Israeli film director Dror Moreh has just released his latest film, “The Gatekeepers,” a documentary that consists of interviews with six men who formerly directed Israel’s Shin Bet, the country’s security agency. Now retired, the men offer a candid and often critical assessment of the way Israel has handled the Palestinian conflict.
The movie and another Israeli film, “Five Broken Cameras,” have been nominated for an Academy Award in the best documentary category. Moreh spoke with The Jewish Week by phone from Los Angeles, where he was on a speaking tour of the U.S. This is an edited transcript.
Q: What were you striving for in this film?
A: My main thing was to create something that will alter the way Israelis see reality. To tell a story they probably know but from a different point of view.
What do you hope viewers will leave your film believing?
Understanding is a better word — understanding that this conflict could have been solved long before, or should have been solved.
Your film and “Five Broken Cameras” are now being spoken of as one by reviewers because they both deal with what one reviewer called “Israel’s oppression of Arab Palestinians.” Should the two films be seen in the same light?
I cannot say anything about “Five Broken Cameras” because I have not seen it. But [my film recorded the views of] the heads of the Israeli secret service who spoke for the first time in the history of the state. These people were responsible for maintaining security. Their boss was only one person, the prime minister. They have been in the forefront of Israeli policy in the West Bank and Gaza, they implemented the policy of the government, they were the ones who carried out the targeted assassinations, who interrogated people.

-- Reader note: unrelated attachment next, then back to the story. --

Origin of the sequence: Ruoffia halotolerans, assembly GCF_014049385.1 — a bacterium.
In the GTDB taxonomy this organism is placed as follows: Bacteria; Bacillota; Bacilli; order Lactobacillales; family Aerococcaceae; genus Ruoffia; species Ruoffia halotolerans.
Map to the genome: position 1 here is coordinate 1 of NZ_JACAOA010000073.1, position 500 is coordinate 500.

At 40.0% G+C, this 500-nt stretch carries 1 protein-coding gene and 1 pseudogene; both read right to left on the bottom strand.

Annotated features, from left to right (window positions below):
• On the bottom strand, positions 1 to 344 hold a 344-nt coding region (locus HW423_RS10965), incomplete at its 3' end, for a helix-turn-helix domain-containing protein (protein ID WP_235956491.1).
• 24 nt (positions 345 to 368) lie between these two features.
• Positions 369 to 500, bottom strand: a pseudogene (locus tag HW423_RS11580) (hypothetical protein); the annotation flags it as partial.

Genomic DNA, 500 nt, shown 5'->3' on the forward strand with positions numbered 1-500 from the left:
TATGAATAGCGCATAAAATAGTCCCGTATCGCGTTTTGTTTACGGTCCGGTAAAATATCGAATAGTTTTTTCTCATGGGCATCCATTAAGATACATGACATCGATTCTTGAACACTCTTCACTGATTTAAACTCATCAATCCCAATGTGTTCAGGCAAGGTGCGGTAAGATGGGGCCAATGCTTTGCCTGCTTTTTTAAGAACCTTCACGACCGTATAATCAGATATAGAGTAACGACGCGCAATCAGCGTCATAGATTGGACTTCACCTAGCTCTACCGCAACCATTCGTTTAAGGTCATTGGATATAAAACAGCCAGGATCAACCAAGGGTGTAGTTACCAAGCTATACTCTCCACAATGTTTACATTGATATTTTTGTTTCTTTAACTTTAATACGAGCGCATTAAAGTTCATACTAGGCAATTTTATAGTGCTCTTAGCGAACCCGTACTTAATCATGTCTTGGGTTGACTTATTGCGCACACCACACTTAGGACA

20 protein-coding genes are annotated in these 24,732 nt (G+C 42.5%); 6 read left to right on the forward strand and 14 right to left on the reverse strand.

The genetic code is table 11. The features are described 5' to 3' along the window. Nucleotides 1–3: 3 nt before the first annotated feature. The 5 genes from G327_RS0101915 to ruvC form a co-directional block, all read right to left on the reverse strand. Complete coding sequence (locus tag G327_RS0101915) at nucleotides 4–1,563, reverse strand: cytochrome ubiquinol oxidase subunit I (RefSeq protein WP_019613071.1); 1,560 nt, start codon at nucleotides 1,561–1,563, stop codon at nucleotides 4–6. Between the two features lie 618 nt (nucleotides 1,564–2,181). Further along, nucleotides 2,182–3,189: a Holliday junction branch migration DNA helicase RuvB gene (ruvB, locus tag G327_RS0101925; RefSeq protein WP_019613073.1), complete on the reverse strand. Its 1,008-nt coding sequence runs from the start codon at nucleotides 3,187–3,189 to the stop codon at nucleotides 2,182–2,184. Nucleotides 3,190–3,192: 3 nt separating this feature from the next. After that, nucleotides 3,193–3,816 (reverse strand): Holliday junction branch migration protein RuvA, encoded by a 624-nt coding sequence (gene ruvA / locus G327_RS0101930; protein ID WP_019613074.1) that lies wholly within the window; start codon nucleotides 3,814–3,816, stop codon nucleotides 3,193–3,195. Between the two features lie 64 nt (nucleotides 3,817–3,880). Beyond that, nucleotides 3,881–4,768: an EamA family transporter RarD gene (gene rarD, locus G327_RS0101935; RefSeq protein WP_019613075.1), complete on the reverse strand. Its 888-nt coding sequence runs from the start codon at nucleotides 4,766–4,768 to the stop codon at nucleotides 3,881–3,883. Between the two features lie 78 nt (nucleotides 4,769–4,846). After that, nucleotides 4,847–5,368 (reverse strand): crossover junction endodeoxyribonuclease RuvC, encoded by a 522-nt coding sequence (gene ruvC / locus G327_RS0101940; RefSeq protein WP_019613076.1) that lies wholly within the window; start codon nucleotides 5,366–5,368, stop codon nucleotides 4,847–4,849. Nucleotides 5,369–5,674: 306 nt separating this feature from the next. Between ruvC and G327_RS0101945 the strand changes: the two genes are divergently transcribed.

Was the fact that these men were self-critical and keenly aware of the suffering their actions caused Palestinians surprising to you?
Yes, absolutely. When you think of the Shin Bet, it is there to prevent terrorism and maintain security. This is something I was completely shocked at. My jaw dropped a few times during the interview to see how much these people considered the morality of the actions they took.
Yaakov Peri, who ran Shin Bet from 1988 to 1994, says in the film, “I think, after retiring from this job, you become a bit of a leftist.” Do you think that accurately reflects the attitude of the other directors as well?
I wouldn’t use the word “leftist.” I’d say that when you retire from the Shin Bet you become more pragmatic. Also for me I cannot call myself a leftist. I am not. My only sister lives in a settlement and my father is right wing, although he will not vote for [Benjamin] Netanyahu. So they are pragmatists. They saw what they did and can now evaluate whether it brought Israel to a better place in terms of security, in terms of assimilating in the region, in terms of being accepted in the region — and they see it only getting worse and worse with each year that passes. This is what I call pragmatism.
In Jewish history there is always the fight between the pragmatists and extremists. During the fall of the Second Temple in Jerusalem there were the pragmatists who said we should understand what the Romans want, and we should understand where we are geopolitically and what needs to be done. The extremists said, “No, we have to act.” At the end of the day the extremist point of view won and the result was 2,000 years of annihilation of almost all the Jewish society in Israel. We are, in my point of view, not far away from that now.
The ultra-Orthodox, ultra-religious, ultra-extreme right wing are controlling the government, are dictating to the government what needs to be done and not seeing the pragmatic view of what needs to be done in order to save the Jewish state as a Jewish state. If this continues, we will end up regrettably the way we did 2,000 years ago. I know that you cannot deduce from what happened in history to the future, but this is what I feel and this is what I feel also the heads of the Shin Bet are telling us.
Do you actually foresee the destruction of the Jewish state?
I cannot say those words openly. It’s hard for me to say that Israel would be destroyed — almost unbearable to say those words — but it is not going to go to a good place.